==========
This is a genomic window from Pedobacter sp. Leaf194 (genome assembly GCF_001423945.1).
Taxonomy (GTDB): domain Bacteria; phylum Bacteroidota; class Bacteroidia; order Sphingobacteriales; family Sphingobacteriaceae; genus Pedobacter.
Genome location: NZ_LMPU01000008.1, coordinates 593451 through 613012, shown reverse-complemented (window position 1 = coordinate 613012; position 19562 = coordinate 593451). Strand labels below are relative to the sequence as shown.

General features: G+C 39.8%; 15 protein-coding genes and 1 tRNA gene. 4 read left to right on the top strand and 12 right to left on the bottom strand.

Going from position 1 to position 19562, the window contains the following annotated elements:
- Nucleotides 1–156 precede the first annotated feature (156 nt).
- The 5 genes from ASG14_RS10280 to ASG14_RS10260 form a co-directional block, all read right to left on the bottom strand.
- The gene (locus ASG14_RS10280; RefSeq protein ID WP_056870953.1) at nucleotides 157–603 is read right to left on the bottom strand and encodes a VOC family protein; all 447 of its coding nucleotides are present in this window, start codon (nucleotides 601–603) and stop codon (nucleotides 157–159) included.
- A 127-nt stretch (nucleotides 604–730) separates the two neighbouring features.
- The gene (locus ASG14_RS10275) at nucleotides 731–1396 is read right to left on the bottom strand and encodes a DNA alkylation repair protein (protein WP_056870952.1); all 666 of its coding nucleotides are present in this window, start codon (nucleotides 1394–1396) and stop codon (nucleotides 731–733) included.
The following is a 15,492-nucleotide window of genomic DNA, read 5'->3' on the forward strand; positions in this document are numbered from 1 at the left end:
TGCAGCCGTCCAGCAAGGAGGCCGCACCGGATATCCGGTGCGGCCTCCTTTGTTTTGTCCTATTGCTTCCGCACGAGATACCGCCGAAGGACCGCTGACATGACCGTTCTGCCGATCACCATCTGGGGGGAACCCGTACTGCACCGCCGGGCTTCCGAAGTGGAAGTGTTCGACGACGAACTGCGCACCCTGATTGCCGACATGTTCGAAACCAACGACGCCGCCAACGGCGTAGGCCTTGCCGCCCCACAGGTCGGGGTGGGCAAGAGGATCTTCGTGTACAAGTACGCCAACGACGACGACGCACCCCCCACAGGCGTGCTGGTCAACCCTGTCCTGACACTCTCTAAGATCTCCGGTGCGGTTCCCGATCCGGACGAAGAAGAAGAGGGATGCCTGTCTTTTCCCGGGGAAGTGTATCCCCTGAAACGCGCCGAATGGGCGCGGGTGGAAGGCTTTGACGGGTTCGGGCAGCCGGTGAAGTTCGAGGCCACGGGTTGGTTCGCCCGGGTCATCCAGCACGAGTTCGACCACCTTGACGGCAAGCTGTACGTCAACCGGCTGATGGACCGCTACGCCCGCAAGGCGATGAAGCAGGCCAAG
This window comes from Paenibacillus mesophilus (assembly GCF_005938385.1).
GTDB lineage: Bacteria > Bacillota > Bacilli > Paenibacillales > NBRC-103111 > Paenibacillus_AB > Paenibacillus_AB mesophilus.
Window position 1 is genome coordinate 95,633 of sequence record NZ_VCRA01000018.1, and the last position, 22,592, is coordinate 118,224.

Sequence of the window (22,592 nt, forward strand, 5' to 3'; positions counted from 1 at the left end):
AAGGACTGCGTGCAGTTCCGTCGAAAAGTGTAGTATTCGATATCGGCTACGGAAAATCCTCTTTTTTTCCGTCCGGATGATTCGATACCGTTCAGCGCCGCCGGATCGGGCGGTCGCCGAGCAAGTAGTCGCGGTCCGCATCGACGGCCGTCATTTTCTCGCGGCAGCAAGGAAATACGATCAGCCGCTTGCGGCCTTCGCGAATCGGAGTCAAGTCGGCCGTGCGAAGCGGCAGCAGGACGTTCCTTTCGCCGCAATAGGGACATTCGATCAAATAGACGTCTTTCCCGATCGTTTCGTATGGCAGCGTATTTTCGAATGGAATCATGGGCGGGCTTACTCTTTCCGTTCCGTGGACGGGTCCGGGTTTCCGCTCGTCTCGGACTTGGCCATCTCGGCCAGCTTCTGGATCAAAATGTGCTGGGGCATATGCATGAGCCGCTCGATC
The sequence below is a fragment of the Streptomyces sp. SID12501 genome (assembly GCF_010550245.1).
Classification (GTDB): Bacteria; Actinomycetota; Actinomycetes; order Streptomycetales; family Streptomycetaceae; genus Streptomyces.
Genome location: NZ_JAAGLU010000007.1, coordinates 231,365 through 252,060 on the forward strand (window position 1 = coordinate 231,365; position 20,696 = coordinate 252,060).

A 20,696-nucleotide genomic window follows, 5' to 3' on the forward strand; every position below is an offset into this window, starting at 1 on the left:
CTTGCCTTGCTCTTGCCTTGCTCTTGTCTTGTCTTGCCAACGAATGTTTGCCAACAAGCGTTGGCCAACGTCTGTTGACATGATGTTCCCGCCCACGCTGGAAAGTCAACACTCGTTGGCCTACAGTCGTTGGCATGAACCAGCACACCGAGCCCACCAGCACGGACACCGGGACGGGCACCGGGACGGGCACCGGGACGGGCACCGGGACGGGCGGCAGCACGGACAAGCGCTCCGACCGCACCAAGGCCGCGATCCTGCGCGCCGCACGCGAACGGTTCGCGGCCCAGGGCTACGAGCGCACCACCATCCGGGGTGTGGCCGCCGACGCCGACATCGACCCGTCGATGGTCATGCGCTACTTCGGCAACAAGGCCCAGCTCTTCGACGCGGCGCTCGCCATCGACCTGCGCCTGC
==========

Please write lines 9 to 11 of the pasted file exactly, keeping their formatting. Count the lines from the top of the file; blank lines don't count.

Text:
- A 127-nt stretch (nucleotides 604–730) separates the two neighbouring features.
- The gene (locus ASG14_RS10275) at nucleotides 731–1396 is read right to left on the bottom strand and encodes a DNA alkylation repair protein (protein WP_056870952.1); all 666 of its coding nucleotides are present in this window, start codon (nucleotides 1394–1396) and stop codon (nucleotides 731–733) included.
The following is a 15,492-nucleotide window of genomic DNA, read 5'->3' on the forward strand; positions in this document are numbered from 1 at the left end: